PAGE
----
The 2019–2020 MSU Teaching Award Recipients

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The MSU Teaching Awards are an opportunity to celebrate teaching excellence at McMaster University. Nomination periods for the awards take place during both the fall and winter semesters, and traditionally, a formal ceremony is held at the end of the year. Unfortunately, due to COVID-19, the Macademics team was unable to host an in-person ceremony in April to recognize all the outstanding winners from the 2019–2020 year. That being said, we would like to celebrate these educators now as we head into the Fall 2020–2021 Teaching Awards nomination period.

The fall nomination period for this year’s MSU Teaching Awards is October 26th-November 7th.

Nominate a TA here: https://bit.ly/31vMTx1

Without further ado, please enjoy this special-edition blog post with statements from the 2019–2020 MSU Teaching Award winners!

Nomination-Based Awards

Professors

Arts and Science: John Maclachlan

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“The most rewarding aspects of teaching for me are the conversations I get to have with the students; something that has never been more difficult in the current pandemic climate. The true value of discussion for me is how much I learn. We all have our own points of view that have been formed through our personal experiences and discussion. I have always found the discussions expand my understanding of the topic at hand and that not only helps me become a better teacher, it helps me grow as someone working in academia.”

DeGroote School of Business: Ken Li

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“The 2019–2020 academic year was not only my first year at McMaster — it was also my very first year of being a prof and teaching a class! And so I am incredibly honoured to have received this award — it is such a warm welcome for me at McMaster. I’ve learned an incredible amount from my students about how to teach, and I look forward to improving my teaching every year to deliver content that is more engaging, interesting, and useful!”

Department of Kinesiology: Trevor King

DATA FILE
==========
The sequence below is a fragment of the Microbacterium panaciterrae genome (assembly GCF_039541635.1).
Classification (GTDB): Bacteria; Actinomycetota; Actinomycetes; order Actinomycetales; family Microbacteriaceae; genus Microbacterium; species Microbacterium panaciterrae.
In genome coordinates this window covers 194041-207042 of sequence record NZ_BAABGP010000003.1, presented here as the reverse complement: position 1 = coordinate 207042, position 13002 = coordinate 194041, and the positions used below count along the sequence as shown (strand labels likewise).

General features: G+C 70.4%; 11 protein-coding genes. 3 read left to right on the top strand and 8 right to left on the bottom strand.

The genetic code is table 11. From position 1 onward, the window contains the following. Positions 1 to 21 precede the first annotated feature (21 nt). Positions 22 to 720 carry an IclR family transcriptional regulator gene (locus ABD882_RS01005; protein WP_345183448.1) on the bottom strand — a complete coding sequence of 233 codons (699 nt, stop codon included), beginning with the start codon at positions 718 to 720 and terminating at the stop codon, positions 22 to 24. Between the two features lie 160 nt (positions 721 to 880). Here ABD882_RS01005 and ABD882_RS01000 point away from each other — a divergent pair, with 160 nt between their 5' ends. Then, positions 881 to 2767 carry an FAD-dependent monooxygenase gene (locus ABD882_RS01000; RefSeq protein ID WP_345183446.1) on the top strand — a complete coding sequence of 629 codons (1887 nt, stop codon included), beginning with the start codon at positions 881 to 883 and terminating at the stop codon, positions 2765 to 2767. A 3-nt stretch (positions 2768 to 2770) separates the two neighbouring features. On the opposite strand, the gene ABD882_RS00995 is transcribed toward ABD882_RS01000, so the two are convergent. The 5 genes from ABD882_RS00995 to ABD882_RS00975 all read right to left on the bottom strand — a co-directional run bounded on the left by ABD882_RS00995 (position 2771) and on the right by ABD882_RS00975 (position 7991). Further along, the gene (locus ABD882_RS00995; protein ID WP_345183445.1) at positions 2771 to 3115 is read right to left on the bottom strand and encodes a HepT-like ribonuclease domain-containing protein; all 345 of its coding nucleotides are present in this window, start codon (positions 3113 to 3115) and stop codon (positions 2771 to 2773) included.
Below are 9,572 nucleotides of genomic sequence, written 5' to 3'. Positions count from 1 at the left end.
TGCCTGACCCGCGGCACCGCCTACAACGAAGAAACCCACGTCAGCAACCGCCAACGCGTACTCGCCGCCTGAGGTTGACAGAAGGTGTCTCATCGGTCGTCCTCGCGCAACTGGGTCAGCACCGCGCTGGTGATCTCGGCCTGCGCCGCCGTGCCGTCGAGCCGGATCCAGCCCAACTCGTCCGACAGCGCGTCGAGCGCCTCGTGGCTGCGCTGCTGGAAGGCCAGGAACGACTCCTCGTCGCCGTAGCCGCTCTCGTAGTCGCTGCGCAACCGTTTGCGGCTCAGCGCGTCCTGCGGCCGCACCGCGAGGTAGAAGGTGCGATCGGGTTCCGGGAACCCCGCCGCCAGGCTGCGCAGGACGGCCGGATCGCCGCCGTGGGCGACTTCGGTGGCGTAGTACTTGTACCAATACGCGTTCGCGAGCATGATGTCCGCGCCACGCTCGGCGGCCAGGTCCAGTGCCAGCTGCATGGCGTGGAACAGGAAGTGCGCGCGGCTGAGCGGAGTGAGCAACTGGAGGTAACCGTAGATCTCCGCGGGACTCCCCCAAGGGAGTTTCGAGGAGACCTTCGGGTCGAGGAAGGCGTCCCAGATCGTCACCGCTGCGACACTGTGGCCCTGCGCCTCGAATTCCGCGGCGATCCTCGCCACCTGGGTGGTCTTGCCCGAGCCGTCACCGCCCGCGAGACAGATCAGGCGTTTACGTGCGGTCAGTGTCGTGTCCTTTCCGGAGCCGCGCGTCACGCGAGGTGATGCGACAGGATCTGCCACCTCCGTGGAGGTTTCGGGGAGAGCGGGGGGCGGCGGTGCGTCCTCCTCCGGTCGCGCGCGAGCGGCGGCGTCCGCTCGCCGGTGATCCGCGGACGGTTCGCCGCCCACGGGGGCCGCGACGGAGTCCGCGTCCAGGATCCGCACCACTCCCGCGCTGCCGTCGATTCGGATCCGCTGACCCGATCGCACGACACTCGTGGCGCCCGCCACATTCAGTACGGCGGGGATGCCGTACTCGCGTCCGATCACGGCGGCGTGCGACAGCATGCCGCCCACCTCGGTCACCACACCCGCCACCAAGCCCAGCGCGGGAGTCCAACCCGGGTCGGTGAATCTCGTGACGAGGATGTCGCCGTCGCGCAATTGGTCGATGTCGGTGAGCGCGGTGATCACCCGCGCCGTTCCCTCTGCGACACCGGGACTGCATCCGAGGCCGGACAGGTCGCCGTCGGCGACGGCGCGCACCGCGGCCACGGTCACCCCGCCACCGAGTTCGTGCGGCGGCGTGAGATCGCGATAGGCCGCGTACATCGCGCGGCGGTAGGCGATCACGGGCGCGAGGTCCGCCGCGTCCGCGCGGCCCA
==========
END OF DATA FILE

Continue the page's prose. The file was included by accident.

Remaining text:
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“My favorite part of teaching is working with my students to learn new things! I love when students ask me questions that I don’t know the answer to because this gives me an excuse to research, learn, and share something new. Mac students are incredibly bright, and sharing my love of learning with my students is exceptionally rewarding and exciting. I am frequently impressed with the insightful connection that the students make; I love seeing students applying and extending what they’ve learned to different and unique situations!”

Faculty of Engineering: Matthew Minnick

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“ENGPHYS 2CM4 grew out of a need I felt was there in the undergrad program since I took it myself — how do you combine information from different courses, mathematically model real-world problems when every topic could be relevant, solve them with the best tools possible, and make real meaning of the results? I’m thrilled that our students embraced vision and appreciated the inaugural 2CM4 and its delivery to the point of awarding me the MSU Teaching Award in 2019–20, and hope I can do justice to this in all courses to come!”

Faculty of Health Sciences: Caitlin Mullarkey

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Here are some comments from Dr. Mullarkey’s students:

“Dr. Mullarkey is very passionate about her teaching of immunology. She designed the course in a very pragmatic and PBL-based learning, which in turn allows students to truly understand the topics being presented. She is also extremely effective at challenging students with questions and this allows them to really apply the knowledge acquired in the course.”

“Dr. Mullarkey is truly passionate about what she teaches and it shows during her classes. She made complex courses like virology be enjoyable and comprehensive. Instead of having us memorize details, she provided us with tools to approach any virus and make judgement calls based on our knowledge; an application based style of teaching which was quite effective.”

Faculty of Humanities: James Sikkema

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“‘A philosophical problem has the form: I don’t know my way about.’ Wittgenstein said that. This is equal parts unsettling and promising. Unsettling because embarking on philosophical investigations unmoors us from our presuppositions, our prejudices, our highly structured worldviews; in a word, we become perplexed. Though unsettling, perplexity is also promising. Promising because it is by means of this perplexity that we become aware of our pretenses to knowledge, and strive for greater understanding — of ourselves, the world, our place in it, and how we should live. And yet I, along with Socrates I must admit that “I do not cause perplexity in others while free of perplexity myself.” So, I humbly submit that I only teach others how to encounter problems, how to think through the perplexity they cause, and how to strive for greater understanding by means of this perplexity. I didn’t know one could receive an award for doing so, but am happy to humbly accept it. Thank you to my students, my co-inquirers, for your support.”

School of Nursing: Elaine Shuhaibar